The race between President Barack Obama and Mitt Romney remains close nationally, according to a poll released Friday afternoon by CNN/ORC International. Obama attracted 49 percent of likely voters to Romney's 47 percent, within the poll's margin of error.
Obama led, 52 to 43, among a broader pool of registered voters including those less likely to vote -- consistent with CNN's last poll in early August. Historically, polls of likely voters tend to show slightly more favorable numbers for Republicans.
"Likely voters have traditionally been a more Republican group in past elections because they tend to turn out in higher numbers than Democrats, and 2012 looks like it is no exception. This explains why the margin between President Obama and Mitt Romney is smaller among likely voters," CNN Polling Director Keating Holland explained in a statement accompanying the poll's release. "But it is a mistake to say that the race has tightened in the past few weeks, given the lack of movement in the results for registered voters."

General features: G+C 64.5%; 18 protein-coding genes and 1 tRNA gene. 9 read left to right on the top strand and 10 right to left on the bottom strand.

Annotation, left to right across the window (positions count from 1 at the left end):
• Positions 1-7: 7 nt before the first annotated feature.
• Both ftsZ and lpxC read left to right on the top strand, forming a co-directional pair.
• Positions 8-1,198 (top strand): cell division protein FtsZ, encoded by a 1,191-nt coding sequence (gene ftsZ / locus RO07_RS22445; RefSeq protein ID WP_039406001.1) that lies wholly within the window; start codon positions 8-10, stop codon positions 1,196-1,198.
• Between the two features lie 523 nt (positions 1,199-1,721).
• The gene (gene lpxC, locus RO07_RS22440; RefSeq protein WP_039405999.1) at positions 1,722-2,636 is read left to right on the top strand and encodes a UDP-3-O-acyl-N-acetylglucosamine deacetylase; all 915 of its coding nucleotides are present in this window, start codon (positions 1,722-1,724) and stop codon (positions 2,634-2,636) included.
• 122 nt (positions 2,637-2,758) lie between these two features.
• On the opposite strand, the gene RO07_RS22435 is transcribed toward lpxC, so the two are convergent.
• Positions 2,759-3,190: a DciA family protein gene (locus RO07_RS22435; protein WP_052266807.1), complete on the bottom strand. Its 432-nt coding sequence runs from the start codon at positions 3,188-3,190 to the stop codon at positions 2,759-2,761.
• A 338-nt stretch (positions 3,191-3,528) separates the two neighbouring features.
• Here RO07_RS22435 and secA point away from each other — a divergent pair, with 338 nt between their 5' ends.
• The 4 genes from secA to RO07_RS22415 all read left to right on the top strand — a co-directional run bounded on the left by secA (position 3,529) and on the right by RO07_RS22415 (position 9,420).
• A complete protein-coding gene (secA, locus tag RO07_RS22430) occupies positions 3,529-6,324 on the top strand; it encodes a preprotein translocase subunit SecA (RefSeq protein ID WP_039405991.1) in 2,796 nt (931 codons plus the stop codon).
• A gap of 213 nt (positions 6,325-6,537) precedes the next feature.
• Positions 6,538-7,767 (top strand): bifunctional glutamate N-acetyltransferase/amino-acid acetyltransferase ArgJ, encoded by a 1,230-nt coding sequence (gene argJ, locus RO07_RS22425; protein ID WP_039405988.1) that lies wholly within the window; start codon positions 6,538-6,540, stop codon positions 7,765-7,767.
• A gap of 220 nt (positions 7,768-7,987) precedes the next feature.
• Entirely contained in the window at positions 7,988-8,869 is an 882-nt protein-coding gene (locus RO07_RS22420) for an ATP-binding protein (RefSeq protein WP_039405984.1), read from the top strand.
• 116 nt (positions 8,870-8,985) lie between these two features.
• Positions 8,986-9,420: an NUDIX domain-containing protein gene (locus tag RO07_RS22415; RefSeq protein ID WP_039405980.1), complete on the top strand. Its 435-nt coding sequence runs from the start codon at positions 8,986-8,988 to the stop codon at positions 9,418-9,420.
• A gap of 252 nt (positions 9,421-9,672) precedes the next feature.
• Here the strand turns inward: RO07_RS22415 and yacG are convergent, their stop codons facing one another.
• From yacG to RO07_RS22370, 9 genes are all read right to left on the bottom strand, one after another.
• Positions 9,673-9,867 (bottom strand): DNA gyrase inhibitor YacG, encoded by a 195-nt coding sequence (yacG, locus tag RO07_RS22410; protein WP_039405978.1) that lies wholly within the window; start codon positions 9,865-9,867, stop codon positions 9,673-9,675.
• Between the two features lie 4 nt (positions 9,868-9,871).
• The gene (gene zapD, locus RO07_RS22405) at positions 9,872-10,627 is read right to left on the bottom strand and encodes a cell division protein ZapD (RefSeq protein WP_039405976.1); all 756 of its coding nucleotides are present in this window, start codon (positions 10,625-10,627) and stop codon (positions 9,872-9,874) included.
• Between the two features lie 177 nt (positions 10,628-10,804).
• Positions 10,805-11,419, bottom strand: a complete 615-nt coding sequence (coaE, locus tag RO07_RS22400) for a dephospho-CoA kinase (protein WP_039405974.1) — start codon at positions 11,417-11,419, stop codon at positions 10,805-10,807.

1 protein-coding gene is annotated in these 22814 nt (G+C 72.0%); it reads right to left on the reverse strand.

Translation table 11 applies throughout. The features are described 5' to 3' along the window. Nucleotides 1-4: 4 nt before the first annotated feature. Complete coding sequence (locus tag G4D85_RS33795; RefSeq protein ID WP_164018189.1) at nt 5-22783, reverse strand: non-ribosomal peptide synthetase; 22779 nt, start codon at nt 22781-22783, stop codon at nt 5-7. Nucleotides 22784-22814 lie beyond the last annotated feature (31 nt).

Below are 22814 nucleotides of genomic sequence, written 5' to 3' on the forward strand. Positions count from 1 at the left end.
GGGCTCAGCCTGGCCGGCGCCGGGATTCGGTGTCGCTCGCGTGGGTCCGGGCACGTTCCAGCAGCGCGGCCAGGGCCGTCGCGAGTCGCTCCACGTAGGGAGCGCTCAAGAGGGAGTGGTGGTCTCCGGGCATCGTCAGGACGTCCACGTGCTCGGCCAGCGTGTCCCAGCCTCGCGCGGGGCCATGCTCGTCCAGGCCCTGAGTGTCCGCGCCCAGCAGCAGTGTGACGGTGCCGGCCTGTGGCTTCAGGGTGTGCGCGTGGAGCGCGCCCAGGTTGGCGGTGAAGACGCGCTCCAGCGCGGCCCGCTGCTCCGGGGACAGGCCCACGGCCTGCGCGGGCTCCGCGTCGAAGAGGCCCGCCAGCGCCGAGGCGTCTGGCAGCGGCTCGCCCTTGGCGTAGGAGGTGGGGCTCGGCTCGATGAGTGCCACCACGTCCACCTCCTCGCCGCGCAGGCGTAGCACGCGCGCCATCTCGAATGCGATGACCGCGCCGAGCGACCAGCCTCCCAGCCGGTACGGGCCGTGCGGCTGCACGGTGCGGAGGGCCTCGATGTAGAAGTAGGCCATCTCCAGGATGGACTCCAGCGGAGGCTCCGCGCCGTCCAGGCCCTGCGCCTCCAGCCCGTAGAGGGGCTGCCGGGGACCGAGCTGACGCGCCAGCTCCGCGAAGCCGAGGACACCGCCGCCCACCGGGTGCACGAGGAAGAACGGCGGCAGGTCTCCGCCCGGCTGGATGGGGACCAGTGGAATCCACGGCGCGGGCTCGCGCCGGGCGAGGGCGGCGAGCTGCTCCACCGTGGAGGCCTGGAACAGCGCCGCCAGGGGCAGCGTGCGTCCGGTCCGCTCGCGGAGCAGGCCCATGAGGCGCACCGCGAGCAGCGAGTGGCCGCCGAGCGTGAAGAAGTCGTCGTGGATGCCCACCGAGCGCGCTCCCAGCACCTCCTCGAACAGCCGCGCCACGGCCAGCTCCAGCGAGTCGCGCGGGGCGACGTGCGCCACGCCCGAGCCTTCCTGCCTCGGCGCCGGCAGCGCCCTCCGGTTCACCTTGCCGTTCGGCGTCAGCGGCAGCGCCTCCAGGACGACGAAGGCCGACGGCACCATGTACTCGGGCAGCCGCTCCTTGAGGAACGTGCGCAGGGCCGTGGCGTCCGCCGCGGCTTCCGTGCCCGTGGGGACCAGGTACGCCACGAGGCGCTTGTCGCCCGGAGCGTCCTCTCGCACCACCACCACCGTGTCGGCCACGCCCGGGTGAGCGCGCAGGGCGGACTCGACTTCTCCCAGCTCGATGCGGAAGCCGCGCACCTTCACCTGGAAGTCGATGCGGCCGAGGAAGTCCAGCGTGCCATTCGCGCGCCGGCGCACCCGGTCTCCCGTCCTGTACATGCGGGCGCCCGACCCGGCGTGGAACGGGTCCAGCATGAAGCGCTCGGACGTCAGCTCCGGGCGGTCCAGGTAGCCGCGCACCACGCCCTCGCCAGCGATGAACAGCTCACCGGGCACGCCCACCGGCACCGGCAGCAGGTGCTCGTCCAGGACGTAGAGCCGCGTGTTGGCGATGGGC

More than a third of registered Republicans -- 35 percent -- said they were extremely enthusiastic about the election, compared to 29 percent of registered Democrats.
With the political conventions about to kick off the official general election season, most likely voters said they'd already decided who to support; only 11 percent said they might still change their minds.
Fox News also released its first poll with a likely voter screen this week, showing Romney one point ahead of Obama.
The CNN/ORC poll used live phone interviews on Aug. 22 and 23 to survey 924 registered voters, 719 of them likely voters, with a 3.5 percent margin of error.
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